High Hopes for Chiang Mai’s Art Scene
High Hopes for Chiang Mai’s Art Scene
“In Chiang Mai, things aren’t fixed. Art is fluid here,” said Lyla Phimanrat, founder and curator of Lyla Gallery, Chiang Mai’s newest art space.
Lyla debuted her gallery with AN-TI-TLE, a selection from Chiang Mai artist Mit Jai Inn. Lyla guides me through the pieces; vast, paint-splotched canvases on the floor and wall, welded steel tumbleweed like sculptures and metre-high free-standing canvas scrolls.
“You can touch everything in this exhibition,” Lyla explains while unfurling a vivid green scroll. “Mit doesn’t want to label anything here as a ‘painting’ or a ‘sculpture’. He wants people to make up their own minds about the work. That’s why he named it AN-TI-TLE, a contraction of ‘anti-title’.”
As she lets go of the scroll, it swiftly curls back into shape.
Thailand’s Alternative City
It seems quite apt to open a Chiang Mai gallery with an exhibition that strives to break the mould; Chiang Mai’s art scene itself doesn’t follow the rules.
Ever since the revolutionary Chiang Mai Social Installation (CMSI) transformed public spaces into sites for art and debate, the city has built a reputation for nurturing alternative creativity. Today, Chiang Mai is home to a rising contemporary art scene.
“Of course, Bangkok is still the centre of Thai art,” Lyla admits when asked what attracts artists to Chiang Mai. “There are more galleries, more events and more people interested in art in the capital. But Chiang Mai offers artists and art lovers something different.”
Lyla is perfectly positioned to give a levelled view on the two cities. A Bangkok native, Lyla first discovered art at eighteen when she began to frequent gallery openings and exhibitions. It was the start of a deep-rooted passion. From then on she would devour everything she could on art and art history. After working for a while in Shanghai, Lyla returned to Bangkok, determined to make a career out of her passion.
Chiang Mai Magic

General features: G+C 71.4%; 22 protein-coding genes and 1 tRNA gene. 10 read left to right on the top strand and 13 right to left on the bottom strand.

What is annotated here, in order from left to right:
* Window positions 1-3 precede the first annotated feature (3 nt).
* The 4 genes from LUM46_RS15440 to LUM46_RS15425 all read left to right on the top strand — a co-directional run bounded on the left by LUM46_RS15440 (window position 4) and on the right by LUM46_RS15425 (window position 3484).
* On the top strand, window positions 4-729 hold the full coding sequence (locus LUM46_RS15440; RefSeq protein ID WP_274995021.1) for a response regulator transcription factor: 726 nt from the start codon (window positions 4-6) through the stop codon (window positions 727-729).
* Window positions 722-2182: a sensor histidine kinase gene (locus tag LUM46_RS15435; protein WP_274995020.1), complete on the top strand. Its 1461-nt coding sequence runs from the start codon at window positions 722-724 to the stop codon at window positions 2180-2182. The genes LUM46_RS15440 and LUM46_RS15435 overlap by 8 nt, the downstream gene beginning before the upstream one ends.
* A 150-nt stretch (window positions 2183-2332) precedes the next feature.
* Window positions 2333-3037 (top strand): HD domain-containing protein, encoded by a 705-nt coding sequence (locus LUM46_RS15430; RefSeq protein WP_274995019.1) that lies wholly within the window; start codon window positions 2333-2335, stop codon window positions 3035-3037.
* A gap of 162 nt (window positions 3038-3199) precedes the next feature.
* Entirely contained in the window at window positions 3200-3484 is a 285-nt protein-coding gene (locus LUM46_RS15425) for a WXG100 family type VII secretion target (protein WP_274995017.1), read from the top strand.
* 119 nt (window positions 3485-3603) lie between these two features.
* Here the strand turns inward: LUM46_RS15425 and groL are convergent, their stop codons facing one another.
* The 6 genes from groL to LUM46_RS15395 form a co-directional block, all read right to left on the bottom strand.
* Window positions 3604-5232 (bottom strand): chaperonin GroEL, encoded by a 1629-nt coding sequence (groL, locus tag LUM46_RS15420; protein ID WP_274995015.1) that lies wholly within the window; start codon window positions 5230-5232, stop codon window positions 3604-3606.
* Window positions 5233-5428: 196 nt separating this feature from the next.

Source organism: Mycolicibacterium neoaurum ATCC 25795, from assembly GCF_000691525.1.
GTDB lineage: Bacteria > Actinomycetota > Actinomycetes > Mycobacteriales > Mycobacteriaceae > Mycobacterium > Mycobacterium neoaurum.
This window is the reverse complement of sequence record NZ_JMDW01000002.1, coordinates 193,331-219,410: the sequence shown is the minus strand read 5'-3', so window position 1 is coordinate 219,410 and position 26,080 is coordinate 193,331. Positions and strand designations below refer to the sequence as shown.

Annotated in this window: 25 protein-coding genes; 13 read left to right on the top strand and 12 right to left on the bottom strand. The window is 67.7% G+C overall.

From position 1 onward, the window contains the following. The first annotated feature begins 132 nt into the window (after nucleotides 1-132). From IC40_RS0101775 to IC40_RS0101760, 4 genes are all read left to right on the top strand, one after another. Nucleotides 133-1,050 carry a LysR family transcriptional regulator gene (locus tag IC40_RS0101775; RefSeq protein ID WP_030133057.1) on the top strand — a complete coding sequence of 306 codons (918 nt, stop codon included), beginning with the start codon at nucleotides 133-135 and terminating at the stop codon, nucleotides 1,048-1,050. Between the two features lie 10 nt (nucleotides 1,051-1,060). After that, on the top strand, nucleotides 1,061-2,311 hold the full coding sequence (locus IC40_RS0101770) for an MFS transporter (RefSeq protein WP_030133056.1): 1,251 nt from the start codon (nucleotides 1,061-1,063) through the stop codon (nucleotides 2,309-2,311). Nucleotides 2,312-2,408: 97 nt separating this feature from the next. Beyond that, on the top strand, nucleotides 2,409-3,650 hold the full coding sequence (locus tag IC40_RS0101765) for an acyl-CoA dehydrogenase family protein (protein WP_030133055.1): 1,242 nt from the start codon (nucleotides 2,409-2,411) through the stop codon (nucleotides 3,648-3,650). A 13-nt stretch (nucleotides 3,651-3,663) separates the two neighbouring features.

Like many artists and curators, Lyla was drawn to Chiang Mai. She accredits this, among other things, to the great freedom the city gifts creative residents. While Bangkok can be tough to crack, Chiang Mai welcomes artists with open arms and lets them blossom.
“Bangkok has a bigger scene, but it’s hard to break into. While there’s a lot of art happening in Bangkok, Chiang Mai offers new artists opportunity. It’s easier for emerging artists to get their work seen. Plus, there’s a strong sense of community here. Everybody knows each other and helps each other out.”
That’s not to say Chiang Mai is only a retreat for those who can’t yet make it in the big city; many nationally and internationally renowned artists also call Chiang Mai home.
“It seems to me there’s a kind of magic that draws people to Chiang Mai” Lyla reveals with a sidelong smile.
There was perhaps a little magic at play when Lyla first stumbled across the gallery. Although it looked very different back then, she knew it was the perfect place for art.
“A friend introduced me to this space and I fell for it instantly. I immediately saw its potential.”
Lyla makes a living out of seeing potential, whether it’s a new artist to support or an exhibition to curate. But perhaps where she sees the most potential is in the Chiang Mai art scene itself.
“The Chiang Mai art scene is growing and getting better. I see more people becoming art lovers, more people wanting to explore, see and understand art. With Chiang Mai’s alternative art culture there’s so much scope for people to appreciate art.”
In fact what Lyla feels prevents the Chiang Mai art scene from moving forward isn’t a dearth of people interested in art, it’s a lack of support for art across the country.
“The problem is art infrastructure isn’t good here. We need more art critics. We have so many artists but so few magazines sharing art news. This is not just a problem in Chiang Mai but across the whole of Thailand. Great art is being missed.”
In fact, it’s not just a lack of media attention that plagues Thailand’s art scene, but a legacy of little government funding. Much of Thailand’s art activities are initiated on a do-it-yourself basis by proactive artists.
Lyla hopes her gallery will help change. She plans to bring some of the best Thai art to the public eye, both in Chiang Mai and abroad.
Art in Politics, Art in Life
Lyla believes art speaks to people best when they can relate it to their own lives. For this reason, much of Lyla’s work has been politically engaged.
“I’m very interested in politics. Some people say that politics is separate from our everyday lives. I disagree.”
For Lyla, art offers a vehicle by which statements can be made on the current political climate.
She is no stranger to politics in art. Before curating the artwork of Mit Jai Inn, a hugely influential commentator on Thai politics, Lyla worked with Bangkok-based artists Arnont Nongyao and Piyarat Piyapongwiwat to create Trance, a multimedia installation combining propaganda songs of different nations with photos, videos and texts that was exhibited in Bangkok last November.
Her newest exhibition, Flashback, currently on show in Lyla Gallery, seems to continue on the same trajectory. Featuring work from Rirkrit Tiravanija, whose work explores government control of popular media, and Araya Rasdjarmreansook, Apichatpong Weerasethakul and Montien Boonma, whose work in this exhibition explore the inspiration Chiang Mai has had on them, having all lived in the city at some point in their life.